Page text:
Jack Price, Umpire

Today Dave Morton remembers an idiosyncratic character that brought colour to club cricket in his area. It’s characters like this that make the amateur game so precious …

You have heard this name before, somewhere. Jack Price. Did he play for Middlesex? Or Glamorgan, perhaps? Did he stand in any Tests?

He might have, but not this Jack Price. Unless you come from Swinton, a little town at the Manchester end of the East Lancashire Road, or you played your cricket in the old Lancashire & Cheshire League, you will likely never have had the pleasure of meeting this legendary man of club cricket. Your loss.

When I started playing in the league, back in 1967, Pricey was already a well-known figure, one of those people it’s not easy to guess their age. He was highly respected as an umpire. “If Jack gives you out, you’re out, young man,” I was told once, sharply, and he was certainly one of the best.

I got to know him quite well, as the years passed. He gave his decisions quickly, decisively, confidently, and even flamboyantly at times, and he managed the game in his own way. He would never have got away with it if he had not been good; but he was good, in a league where the umpiring generally was fine. Most of the better ones were serious types, careful and conscientious. Some would chat, some preferred not to. Pricey was something else entirely. “We’ve got Jack Price today,” someone would say, as we turned up on a Saturday, and there would be smiles all round. The afternoon would not be a dull one.

Stories spread. “We had Pricey last week and you should have heard what he said to….etc.” Jack himself was no mean raconteur, and he loved an audience. The umpires were paid a small fee for their six hours’ work, and Pricey never took his money home, as he held court in the bar, post-match.

There was this bowler who had disputed a ‘wide’ call. “You can bowl better than that,” was the reply. Next ball the angry bowler clean bowled the batsman, and whirled on the umpire. “I told you you were better than that,” said Pricey.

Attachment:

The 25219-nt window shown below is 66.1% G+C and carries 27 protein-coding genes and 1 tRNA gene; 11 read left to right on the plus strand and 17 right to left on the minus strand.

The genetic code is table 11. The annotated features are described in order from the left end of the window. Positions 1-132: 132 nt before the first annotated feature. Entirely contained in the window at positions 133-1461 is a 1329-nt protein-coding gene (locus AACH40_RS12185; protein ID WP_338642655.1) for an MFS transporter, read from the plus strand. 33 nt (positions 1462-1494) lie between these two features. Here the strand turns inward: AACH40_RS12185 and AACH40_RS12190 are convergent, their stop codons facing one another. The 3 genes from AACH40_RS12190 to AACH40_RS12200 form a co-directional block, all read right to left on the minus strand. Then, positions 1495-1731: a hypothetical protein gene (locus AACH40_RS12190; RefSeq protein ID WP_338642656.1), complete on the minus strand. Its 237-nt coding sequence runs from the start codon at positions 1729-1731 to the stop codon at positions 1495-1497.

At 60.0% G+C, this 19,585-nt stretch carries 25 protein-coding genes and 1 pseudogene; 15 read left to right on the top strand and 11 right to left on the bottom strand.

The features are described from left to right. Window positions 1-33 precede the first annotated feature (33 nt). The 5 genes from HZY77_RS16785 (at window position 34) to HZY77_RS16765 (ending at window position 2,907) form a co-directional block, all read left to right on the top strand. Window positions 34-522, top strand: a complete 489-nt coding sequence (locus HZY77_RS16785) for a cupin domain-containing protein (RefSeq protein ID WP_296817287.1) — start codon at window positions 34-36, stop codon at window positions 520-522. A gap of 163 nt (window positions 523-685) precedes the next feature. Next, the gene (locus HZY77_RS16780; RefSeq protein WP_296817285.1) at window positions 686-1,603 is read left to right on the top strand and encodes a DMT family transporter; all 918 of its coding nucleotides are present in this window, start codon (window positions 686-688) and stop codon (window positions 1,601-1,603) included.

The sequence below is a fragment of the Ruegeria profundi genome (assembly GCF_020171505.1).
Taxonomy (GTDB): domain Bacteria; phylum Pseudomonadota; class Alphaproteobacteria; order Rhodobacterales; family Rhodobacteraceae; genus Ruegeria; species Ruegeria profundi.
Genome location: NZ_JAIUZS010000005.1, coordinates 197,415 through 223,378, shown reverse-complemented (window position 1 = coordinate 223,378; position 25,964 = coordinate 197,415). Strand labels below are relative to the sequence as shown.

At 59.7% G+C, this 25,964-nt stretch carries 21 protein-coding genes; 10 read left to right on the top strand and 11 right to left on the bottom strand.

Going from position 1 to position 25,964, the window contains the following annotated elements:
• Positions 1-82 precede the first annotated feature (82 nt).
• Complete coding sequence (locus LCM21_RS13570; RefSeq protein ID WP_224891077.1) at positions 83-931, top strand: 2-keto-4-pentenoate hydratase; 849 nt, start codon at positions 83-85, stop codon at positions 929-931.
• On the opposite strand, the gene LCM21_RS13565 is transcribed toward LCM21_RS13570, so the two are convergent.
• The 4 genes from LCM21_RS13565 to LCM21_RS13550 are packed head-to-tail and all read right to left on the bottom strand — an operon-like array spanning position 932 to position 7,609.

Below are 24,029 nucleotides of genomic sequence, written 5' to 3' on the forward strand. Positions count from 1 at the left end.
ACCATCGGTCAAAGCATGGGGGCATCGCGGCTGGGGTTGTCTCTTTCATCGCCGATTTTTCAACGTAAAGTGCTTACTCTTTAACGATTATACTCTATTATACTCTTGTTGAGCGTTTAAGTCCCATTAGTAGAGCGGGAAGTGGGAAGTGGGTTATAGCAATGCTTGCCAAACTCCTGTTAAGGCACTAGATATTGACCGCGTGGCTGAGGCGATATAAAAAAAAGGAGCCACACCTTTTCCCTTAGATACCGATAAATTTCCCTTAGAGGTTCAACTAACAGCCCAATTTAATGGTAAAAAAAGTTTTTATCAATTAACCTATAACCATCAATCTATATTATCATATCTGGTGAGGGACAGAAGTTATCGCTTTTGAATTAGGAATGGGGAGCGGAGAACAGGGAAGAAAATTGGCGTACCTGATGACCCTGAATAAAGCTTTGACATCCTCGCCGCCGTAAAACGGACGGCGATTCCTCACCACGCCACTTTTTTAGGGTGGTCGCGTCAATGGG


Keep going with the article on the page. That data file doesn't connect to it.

Another involved a no-ball. “What was (bleep) wrong with that?” asked the bowler. “You put your (bleep) foot over the (bleep) line, that’s what was (bleep) wrong with it!” Postman bites dog.

I suspect the league committee types didn’t care for him, but he was a players’ umpire, and he wouldn’t have given a monkey’s about that. He loved cricket, and cricketers, and would talk about the game for ever. He also liked a drink or two. Or three.

The best story of all involved a Cheshire Club called Bollington, and its autocratic headmaster captain, whom Pricey always called Billy Bollington. I think they may have tangled a couple of times! They were not exactly compatible. Bollington is a pretty village, with the River Bollin running along one side of the cricket ground, square with the wicket. On this occasion, in the very first over of the match, a long-hop was clouted into the river, and the ball could not be found.

Back in those days (and probably still today) league rules required each team to provide two balls, a new (or nearly new) match ball, and a serviceable spare, typically a polished up one with about 20 or 30 overs wear. Pricey handed the spare to the bowler, but the Captain wanted his say.

“Jack,” he wheedled, “I know the league bylaws specify a spare but, you know, the Laws of Cricket require a lost ball to be replaced by one of similar wear, and that one was brand new. If that’s okay, I’ll get a new one from the box.”

So off he went, up the distant pavilion steps. Quite a big playing area, Bollington. When he returned, Pricey asked to see the ball.

“It’s absolutely in order, Jack, official league stamp, everything, just like the lost one.”

But Pricey wanted to see it. Insisted. “Remind me what you said, Bill, about the Laws of the Game. ‘Replaced by one of similar wear’, was that the phrase? But the other one is in the river, isn’t it?”

Then he was off and running. Throw, splash. “Now fish it out and bowl with it!”

“Who does he think I am,” Pricey asked us in the bar, a week or two later. “One of his bloody schoolkids? Anyone ready for a drink?”

I’ll have one with you, Pricey, any day.

Dave Morton


  • We had a groundsman who umpired regularly in our local league. Can’t remember his name, probably a good thing as it would prevent any potential libel, but he was a right grouchy old bugger who loved giving the benefit of the doubt to any bowler who bowled a style that was helped by his pitch preparation, which he loved to extol the virtues of beforehand to both teams. He would say things like, ‘your bowling will get nowt on this one’ and loved to ‘advise’ the captains on match winning bowling changes, which he definitely helped along with his decision making. I can look back on this with some detached humour now, but not at the time.

  • Brilliant! It is people like that who make local/village cricket such an enjoyable game!

  • I played for an insurance company who had a ground nearby to Wembley stadium and a local man used to turn up and umpire our games. We used to pay him ten bob for his troubles. One afternoon, after we had the benefit of the doubt over a couple of important decisions, I paid him his money just as a very disgruntled opposition captain walked past. He didn’t say a word! He didn’t need to. His look of contempt said it all!



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